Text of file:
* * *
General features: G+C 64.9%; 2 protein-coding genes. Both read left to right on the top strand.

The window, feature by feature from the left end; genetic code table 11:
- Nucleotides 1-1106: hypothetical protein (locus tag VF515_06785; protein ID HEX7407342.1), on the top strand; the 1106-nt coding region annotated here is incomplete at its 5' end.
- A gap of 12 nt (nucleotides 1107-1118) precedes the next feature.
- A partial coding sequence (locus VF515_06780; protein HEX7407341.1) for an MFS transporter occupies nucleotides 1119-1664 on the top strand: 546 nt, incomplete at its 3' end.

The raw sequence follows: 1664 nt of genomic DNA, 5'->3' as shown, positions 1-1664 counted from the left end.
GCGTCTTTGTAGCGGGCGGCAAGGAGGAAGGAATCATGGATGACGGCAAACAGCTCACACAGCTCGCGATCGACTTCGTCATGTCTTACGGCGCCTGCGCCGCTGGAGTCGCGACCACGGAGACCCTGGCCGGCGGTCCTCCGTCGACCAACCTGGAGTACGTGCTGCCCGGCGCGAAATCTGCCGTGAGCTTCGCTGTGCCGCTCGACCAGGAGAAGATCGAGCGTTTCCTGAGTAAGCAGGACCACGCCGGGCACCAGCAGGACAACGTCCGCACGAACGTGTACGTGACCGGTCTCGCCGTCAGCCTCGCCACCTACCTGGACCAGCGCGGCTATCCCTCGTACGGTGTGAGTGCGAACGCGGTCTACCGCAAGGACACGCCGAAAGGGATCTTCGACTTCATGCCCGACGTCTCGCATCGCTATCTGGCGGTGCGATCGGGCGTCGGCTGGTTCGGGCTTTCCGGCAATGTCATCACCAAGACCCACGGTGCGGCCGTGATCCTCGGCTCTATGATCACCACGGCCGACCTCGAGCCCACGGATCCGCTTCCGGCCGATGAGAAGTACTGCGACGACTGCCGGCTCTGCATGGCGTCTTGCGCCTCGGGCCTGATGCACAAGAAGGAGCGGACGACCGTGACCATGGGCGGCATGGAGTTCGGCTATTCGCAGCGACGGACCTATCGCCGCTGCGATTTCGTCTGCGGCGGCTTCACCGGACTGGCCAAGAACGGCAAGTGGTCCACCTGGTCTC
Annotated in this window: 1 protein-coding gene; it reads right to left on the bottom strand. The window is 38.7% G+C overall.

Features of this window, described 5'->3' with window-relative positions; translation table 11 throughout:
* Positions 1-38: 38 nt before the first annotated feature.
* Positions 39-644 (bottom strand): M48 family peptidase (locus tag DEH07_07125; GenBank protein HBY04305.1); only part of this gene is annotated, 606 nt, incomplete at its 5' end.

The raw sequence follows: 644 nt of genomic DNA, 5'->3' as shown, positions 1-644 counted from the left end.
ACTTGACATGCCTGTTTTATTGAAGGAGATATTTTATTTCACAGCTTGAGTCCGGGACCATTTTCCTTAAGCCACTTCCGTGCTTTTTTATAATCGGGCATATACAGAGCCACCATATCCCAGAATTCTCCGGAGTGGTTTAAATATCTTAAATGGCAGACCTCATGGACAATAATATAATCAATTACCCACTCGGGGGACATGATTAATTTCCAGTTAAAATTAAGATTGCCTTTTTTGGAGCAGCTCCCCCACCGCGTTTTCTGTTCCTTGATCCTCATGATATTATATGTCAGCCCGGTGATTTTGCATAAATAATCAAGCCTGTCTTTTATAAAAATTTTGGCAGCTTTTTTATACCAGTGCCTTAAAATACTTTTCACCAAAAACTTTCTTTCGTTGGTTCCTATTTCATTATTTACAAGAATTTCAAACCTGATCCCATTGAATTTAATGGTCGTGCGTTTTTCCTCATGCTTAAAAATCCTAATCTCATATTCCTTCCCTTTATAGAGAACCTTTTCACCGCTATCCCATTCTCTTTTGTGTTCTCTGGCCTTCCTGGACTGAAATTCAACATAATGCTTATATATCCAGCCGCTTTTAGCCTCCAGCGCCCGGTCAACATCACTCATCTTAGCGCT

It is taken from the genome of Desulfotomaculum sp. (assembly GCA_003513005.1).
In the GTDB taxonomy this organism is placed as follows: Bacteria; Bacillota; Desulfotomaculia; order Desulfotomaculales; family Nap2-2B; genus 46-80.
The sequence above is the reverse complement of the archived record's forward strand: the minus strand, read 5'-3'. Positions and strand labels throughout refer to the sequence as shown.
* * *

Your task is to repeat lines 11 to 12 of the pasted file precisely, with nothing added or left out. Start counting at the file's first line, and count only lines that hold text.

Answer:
* Positions 39-644 (bottom strand): M48 family peptidase (locus tag DEH07_07125; GenBank protein HBY04305.1); only part of this gene is annotated, 606 nt, incomplete at its 5' end.

The raw sequence follows: 644 nt of genomic DNA, 5'->3' as shown, positions 1-644 counted from the left end.